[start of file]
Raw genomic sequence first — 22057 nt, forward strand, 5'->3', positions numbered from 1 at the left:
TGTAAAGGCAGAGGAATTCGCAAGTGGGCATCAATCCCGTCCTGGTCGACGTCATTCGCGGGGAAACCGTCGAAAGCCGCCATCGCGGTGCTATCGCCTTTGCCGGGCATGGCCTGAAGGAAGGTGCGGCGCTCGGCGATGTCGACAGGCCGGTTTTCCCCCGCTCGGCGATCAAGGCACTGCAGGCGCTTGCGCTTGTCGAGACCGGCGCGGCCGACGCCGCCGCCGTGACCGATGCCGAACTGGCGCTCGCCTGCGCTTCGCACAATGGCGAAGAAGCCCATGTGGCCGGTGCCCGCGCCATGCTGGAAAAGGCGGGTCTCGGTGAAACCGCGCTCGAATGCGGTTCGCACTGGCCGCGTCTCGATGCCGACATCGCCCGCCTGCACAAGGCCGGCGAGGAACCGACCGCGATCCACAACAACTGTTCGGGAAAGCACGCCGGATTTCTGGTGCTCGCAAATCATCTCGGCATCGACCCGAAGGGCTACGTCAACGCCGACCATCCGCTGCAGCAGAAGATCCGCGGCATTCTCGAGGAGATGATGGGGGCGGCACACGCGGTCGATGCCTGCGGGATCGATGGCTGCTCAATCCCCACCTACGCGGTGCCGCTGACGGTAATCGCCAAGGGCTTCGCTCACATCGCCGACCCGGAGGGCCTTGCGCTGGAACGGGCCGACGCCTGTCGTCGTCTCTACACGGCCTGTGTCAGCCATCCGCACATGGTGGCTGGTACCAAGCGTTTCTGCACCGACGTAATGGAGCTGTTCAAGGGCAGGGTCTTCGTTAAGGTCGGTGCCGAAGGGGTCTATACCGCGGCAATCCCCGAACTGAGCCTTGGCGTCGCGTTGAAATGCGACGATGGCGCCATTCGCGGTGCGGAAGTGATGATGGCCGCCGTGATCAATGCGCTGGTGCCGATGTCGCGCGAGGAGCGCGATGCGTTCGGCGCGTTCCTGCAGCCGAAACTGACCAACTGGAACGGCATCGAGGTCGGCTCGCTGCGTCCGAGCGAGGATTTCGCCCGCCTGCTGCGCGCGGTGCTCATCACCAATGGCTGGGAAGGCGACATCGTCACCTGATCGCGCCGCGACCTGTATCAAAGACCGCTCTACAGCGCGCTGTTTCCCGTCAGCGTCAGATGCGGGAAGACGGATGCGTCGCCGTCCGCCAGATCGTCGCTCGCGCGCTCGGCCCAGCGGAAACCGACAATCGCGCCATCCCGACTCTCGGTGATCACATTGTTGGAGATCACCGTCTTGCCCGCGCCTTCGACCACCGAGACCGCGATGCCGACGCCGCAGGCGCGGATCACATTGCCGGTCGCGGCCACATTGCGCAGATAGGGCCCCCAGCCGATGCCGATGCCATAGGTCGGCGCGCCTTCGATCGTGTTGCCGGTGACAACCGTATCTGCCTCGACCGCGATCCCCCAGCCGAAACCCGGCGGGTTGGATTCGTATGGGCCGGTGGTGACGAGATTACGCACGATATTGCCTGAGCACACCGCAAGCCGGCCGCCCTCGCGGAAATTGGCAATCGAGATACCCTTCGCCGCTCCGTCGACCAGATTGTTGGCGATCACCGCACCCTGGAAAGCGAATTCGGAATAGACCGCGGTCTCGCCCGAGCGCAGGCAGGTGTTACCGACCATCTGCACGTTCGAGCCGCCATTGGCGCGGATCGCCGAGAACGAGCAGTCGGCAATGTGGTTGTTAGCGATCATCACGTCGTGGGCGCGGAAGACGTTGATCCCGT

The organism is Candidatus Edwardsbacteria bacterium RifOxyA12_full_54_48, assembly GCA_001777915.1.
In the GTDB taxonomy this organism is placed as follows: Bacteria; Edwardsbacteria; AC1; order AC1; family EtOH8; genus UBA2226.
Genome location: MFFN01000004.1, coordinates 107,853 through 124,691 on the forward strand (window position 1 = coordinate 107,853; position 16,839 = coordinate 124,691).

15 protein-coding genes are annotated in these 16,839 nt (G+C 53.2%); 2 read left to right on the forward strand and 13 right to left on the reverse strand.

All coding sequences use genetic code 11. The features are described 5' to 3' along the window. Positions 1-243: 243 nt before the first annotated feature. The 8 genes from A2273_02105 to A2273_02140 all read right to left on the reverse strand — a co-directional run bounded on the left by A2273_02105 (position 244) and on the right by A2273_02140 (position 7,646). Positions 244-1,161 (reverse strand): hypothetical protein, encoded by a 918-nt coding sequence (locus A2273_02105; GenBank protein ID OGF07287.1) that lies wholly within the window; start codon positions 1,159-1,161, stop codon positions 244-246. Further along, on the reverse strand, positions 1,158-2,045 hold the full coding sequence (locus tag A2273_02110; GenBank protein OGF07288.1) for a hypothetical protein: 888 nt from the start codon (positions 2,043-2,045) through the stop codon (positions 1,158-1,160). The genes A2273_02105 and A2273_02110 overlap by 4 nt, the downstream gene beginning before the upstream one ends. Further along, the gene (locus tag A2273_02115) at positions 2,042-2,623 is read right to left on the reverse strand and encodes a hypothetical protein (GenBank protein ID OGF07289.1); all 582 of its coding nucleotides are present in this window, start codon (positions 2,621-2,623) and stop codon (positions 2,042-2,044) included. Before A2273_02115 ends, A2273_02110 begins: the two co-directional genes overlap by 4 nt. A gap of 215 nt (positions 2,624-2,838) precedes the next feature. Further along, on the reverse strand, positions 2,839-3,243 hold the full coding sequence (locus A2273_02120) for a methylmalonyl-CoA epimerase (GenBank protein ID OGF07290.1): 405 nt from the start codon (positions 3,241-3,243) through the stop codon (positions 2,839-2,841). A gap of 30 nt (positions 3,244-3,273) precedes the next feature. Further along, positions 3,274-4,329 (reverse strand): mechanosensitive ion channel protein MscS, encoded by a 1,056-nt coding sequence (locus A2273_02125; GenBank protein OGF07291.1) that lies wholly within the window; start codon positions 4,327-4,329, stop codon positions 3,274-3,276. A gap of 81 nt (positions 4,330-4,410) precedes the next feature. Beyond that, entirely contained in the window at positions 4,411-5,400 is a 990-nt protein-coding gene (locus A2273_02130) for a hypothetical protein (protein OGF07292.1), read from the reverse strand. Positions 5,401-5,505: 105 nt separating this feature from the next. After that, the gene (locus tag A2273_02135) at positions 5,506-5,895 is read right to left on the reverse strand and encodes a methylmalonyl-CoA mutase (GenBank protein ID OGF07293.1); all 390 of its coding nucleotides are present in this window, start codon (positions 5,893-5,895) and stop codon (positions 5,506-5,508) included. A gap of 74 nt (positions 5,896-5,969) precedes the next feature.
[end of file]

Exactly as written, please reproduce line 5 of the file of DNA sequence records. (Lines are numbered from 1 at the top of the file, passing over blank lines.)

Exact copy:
Genome location: MFFN01000004.1, coordinates 107,853 through 124,691 on the forward strand (window position 1 = coordinate 107,853; position 16,839 = coordinate 124,691).